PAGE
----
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Sunday, October 9, 2011

Fig and Orange Marmalade

Everything has been late this year. It's October, but the farmers' market is still looking like early September. Tomatoes, cucumbers, corn and peaches are all still coming in like gangbusters. This week I even saw baskets of figs. If you read this post, you know how I feel about figs. They are a miracle of nature. I was lucky enough to visit my friend Diane's fig trees a few weeks ago. She lives by the river and her trees have access to a pretty high water table. These generous trees not only provided figs, but held up wild grapes. There were beautiful purple clusters hanging down like Christmas tree ornaments.   While there are many advantages to living by a river, you must share your land's bounty with the local wild life. Deer, raccoons and birds all feast on these fruits. I wasn't able to reach any of the grapes. I don't think my reach is any higher than a deer's. I was lucky to find a couple of pounds of figs that had just ripened and had not yet been enjoyed.
 I was contemplating making a third batch of fig and balsamic jam, but didn't have enough figs and I had run out of the very good balsamic vinegar I had been using. So, I decided to go with another classic pairing - figs and oranges.
When you open the jar, the orange scent hits first. When you taste, the orange and fig flavors meld with the figs bringing their own velvety, crunchy texture. Figs are the beaded velvet ball gown of Nature! The color is reminiscent of a late evening sunset. Enjoy!

Fig and Orange Marmalade
6 cups chopped figs
4 oranges (I used organic Valencia)
1/2 cup lemon juice
4 cups sugar

Place the chopped figs, lemon juice and sugar in a large non-reactive bowl and let macerate while you prepare the oranges.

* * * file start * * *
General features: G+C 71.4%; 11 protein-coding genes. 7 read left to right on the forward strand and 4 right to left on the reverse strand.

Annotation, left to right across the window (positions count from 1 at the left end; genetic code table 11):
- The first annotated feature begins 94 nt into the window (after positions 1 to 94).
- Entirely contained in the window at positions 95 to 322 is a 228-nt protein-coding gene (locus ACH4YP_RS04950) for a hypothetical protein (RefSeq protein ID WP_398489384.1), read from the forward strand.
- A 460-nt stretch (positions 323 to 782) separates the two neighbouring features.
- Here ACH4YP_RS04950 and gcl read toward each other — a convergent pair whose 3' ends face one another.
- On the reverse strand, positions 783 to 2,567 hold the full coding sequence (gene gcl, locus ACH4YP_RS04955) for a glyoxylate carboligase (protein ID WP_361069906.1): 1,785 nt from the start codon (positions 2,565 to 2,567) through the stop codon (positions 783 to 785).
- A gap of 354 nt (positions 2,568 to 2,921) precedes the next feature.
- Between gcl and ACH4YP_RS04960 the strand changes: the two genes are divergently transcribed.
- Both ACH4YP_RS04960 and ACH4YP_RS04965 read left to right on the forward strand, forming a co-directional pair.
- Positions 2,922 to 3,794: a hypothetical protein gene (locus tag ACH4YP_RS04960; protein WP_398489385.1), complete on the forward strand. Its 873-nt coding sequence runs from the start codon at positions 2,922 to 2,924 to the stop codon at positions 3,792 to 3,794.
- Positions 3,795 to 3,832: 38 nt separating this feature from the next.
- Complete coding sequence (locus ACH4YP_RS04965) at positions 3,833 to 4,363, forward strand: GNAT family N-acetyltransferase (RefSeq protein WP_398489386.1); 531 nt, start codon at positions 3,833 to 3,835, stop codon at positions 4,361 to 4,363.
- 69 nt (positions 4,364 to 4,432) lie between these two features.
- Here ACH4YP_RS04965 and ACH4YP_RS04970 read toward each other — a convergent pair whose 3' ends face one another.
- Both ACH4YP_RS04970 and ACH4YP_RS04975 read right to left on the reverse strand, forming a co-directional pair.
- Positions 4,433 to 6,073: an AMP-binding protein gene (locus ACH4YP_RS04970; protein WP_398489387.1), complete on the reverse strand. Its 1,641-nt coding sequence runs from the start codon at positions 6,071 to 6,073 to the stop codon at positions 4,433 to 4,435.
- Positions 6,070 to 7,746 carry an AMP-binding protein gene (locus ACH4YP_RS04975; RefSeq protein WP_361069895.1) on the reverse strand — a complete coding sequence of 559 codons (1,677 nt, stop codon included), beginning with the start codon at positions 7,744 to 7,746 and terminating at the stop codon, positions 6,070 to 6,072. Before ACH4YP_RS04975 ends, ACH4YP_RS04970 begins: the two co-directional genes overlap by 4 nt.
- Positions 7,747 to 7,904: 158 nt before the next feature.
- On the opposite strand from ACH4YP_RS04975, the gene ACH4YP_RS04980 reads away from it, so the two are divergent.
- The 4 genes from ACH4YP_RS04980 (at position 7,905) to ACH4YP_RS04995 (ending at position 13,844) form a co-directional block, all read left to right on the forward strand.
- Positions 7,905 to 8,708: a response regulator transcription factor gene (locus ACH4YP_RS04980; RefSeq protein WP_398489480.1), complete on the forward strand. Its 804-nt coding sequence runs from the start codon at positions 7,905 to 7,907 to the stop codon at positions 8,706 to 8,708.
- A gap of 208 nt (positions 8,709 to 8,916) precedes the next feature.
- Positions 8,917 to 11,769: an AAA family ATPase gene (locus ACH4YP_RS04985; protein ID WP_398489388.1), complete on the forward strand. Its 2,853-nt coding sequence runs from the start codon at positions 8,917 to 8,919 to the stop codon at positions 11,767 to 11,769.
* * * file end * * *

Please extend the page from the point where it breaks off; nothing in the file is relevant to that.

Remove the orange zest. I used a peeling tool that cuts into little strips. Place the orange zest in a sauce pan and cover with cold water. Bring to a boil and simmer for 30 minutes. Drain.

Cut the remaining peel off the oranges and remove the segments without getting any of the pith or membranes. Be sure to do this over the bowl so you capture any juices. Squeeze any remaining juice out of the peels. Stir the orange zest and orange segments and juice into the fig mixture. You can store this in the fridge until you are ready to jam. (I often do weeknight canning in increments.)

Prepare the boiling water bath and place some spoons on a saucer in the freezer. Prepare the jars and lids.

Place the fig and orange mixture in a large pot and bring to a boil. Boil until it is thick and glossy. If you wish, you can scoop out some of the foam and seeds that float to the top as you stir. I fished out about a quarter cup of seeds! My thermometer is broken, so I'm depending on how the jam looks and tastes. When the jam begins to thicken and the foam subsides, begin testing with your frozen spoons. When the jam mounds nicely and runs off the spoon slowly instead of fast, you are pretty much there. There is a certain mouth feel that tells me when it is done. Taste as you go, but let it cool first!

When the jam is ready, carefully ladle it into the prepared jars. Wipe the rim with a clean, wet cloth and top with lids and rings. Process in the boiling water bath for 10 minutes. Turn off the heat and let the jars sit in the water bath a few minutes more. Carefully remove the jars to a towel lined tray. Allow to stand over night. Check the seals and wipe away any remaining moisture and label.

Makes 7 half pint jars.


2 comments:

  1. I recently picked up an amazing european fig-orange jam and this looks like just the right kind of recipe for me to try. Thanks!

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